Making Charitable Contributions From Your IRA (If you’re under age 70½)

We discussed the IRA Charitable Contribution option for folks age 70½ or better, and it’s possible from that article that you got the impression that if you are younger than 70½, you are not able to make charitable contributions with money from your IRA. Nothing could be further from the truth! You can always make charitable contributions of any money you wish… the question is, what will such a move do for you tax-wise?

If you’re under age 70½

You can make charitable contributions from your IRA account – the only problem is that you must first count the distribution from your IRA as income, and then you account for the charitable contribution among your Schedule A Itemized Deductions. The end result is the same, right? O contrare, Mona Me*.

The problem is that, by having to count your IRA distribution as income, you will increase your Adjusted Gross Income (and therefore your Modified AGI), both of which can have a significant impact on other items on your tax return.


Let’s run through an example: you’re retired, age 72, have an IRA worth $50,000, and you want to contribute the entire amount to your favorite charity. Your other income, along with your spouse’s income, totals $70,000. Included among your tax return items is $10,000 in medical expenses, along with other deductions (real estate tax, home mortgage interest, etc.) amounting to $15,000. You had no other charitable contributions for the year.

Under the QCD rules, your AGI is $70,000. Your itemized deductions amount to $19,750 – because your medical expense deduction is limited to the amount over 7.5% of your AGI. Since 7.5% of $70,000 is $5,250; we subtract that amount from $10,000 and come up with $4,750, which we then add to the rest of your itemized deductions for a total of $19,750 in deductions.

Subtracting the itemized deductions from your AGI ($70,000 minus $19,750) equals $50,250. Then subtract your personal exemptions of $7,300 from that and you get $42,950 in taxable income. Tax on this amount is $5,607.50.

If you were younger than age 70½, your AGI is $120,000. (The IRA distribution of $50,000 is added to the rest of your income.) So if you were age 65 for example, itemized deductions are now $66,000, because your medical expense deduction was reduced to $1,000 – $120,000 times 7.5% equals $9,000, subtracted from $10,000 equals $1,000. We add the rest of your itemized deductions (including the $50,000 charitable contribution deduction) and come up with $66,000 ($15,000 plus $1,000 plus $50,000).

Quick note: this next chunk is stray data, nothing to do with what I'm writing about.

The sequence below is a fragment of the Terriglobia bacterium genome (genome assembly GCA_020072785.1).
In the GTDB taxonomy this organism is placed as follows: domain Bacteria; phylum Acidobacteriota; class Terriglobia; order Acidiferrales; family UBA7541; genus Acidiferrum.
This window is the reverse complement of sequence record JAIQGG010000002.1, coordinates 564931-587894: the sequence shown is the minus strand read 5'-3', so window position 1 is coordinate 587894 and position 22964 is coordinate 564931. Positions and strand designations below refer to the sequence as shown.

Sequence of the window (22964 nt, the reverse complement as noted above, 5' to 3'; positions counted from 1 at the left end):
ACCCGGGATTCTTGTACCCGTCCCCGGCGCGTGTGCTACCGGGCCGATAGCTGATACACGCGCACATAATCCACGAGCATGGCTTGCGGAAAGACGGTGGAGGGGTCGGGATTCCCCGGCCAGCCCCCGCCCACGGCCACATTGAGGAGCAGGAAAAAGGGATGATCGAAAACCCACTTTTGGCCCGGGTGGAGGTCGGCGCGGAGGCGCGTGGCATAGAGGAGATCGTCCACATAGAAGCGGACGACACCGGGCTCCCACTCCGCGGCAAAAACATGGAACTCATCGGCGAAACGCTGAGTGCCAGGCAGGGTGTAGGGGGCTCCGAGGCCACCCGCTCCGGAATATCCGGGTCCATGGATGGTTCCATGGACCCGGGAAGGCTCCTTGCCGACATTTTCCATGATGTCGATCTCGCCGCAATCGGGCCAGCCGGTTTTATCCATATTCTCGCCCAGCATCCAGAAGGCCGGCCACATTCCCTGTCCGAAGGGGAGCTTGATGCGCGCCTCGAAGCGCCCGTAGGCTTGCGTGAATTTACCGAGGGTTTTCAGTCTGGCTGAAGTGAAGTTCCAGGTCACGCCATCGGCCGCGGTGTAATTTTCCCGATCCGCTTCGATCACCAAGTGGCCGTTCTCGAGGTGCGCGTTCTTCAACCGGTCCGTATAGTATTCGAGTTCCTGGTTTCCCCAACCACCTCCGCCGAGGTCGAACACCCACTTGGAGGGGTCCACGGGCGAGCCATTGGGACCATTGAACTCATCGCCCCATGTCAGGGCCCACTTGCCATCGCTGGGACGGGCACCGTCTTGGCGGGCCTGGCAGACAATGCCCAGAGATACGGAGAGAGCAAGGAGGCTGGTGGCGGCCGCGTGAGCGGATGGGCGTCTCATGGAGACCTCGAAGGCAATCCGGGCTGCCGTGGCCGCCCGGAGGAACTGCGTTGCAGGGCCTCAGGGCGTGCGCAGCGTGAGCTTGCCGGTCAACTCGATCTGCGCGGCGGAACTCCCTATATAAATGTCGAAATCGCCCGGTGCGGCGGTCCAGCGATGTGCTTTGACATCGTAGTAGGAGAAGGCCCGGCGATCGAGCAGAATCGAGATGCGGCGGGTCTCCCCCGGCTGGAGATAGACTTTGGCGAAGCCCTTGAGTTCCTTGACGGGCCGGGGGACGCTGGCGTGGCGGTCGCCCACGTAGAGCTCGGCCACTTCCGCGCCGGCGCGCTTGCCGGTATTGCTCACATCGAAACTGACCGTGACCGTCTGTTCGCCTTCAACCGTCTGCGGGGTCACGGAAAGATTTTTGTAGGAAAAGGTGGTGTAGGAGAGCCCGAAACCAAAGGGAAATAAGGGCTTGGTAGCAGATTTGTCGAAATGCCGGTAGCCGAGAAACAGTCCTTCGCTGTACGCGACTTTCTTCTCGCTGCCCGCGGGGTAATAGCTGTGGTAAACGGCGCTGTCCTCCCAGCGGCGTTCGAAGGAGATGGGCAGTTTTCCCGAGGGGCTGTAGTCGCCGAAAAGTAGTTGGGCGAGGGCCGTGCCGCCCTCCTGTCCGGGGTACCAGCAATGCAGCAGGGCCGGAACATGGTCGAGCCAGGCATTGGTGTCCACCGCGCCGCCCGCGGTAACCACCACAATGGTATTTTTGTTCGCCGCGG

Subtracting the itemized deductions from your AGI equals $54,000, and then we subtract the personal exemptions of $7,300 (it didn’t change for 2010) to come up with taxable income of $46,700. Tax on this amount is $6,167.50.

Under these rules, you just lost $560. Or rather, you paid 10% more in taxes than you would have if you were 70½ or older, with the same circumstances as before. So, while it’s possible to make a charitable contribution from your IRA account when you’re younger, it’s more costly to do so.

Other items affected by AGI

There is a significant number of items on your tax return that are impacted by the amount of your AGI – listed below are some of the more common ones:

  • taxable amount of Social Security (or Railroad Retirement) benefits
  • allowable losses from rental real estate activity with active participation
  • deductible traditional IRA and spousal IRA contributions
  • ability to contribute to a Roth IRA
  • miscellaneous itemized deductions, including non-reimbursed employee job expenses
  • and a number of miscellaneous credits

These and many other components of your tax return can be impacted by an increase in your AGI.

About the author

Jim Blankenship, CFP®, EA

Jim Blankenship is the founder and principal of Blankenship Financial Planning, Ltd., a financial planning firm providing hourly, as-needed financial planning and advice. A financial services professional for over 25 years, Jim is a CFP professional and has earned the Enrolled Agent designation, a designation that qualifies him as enrolled to practice before the IRS. Jim is also a NAPFA-registered financial advisor, which designates him as a Fee-Only Financial Advisor.

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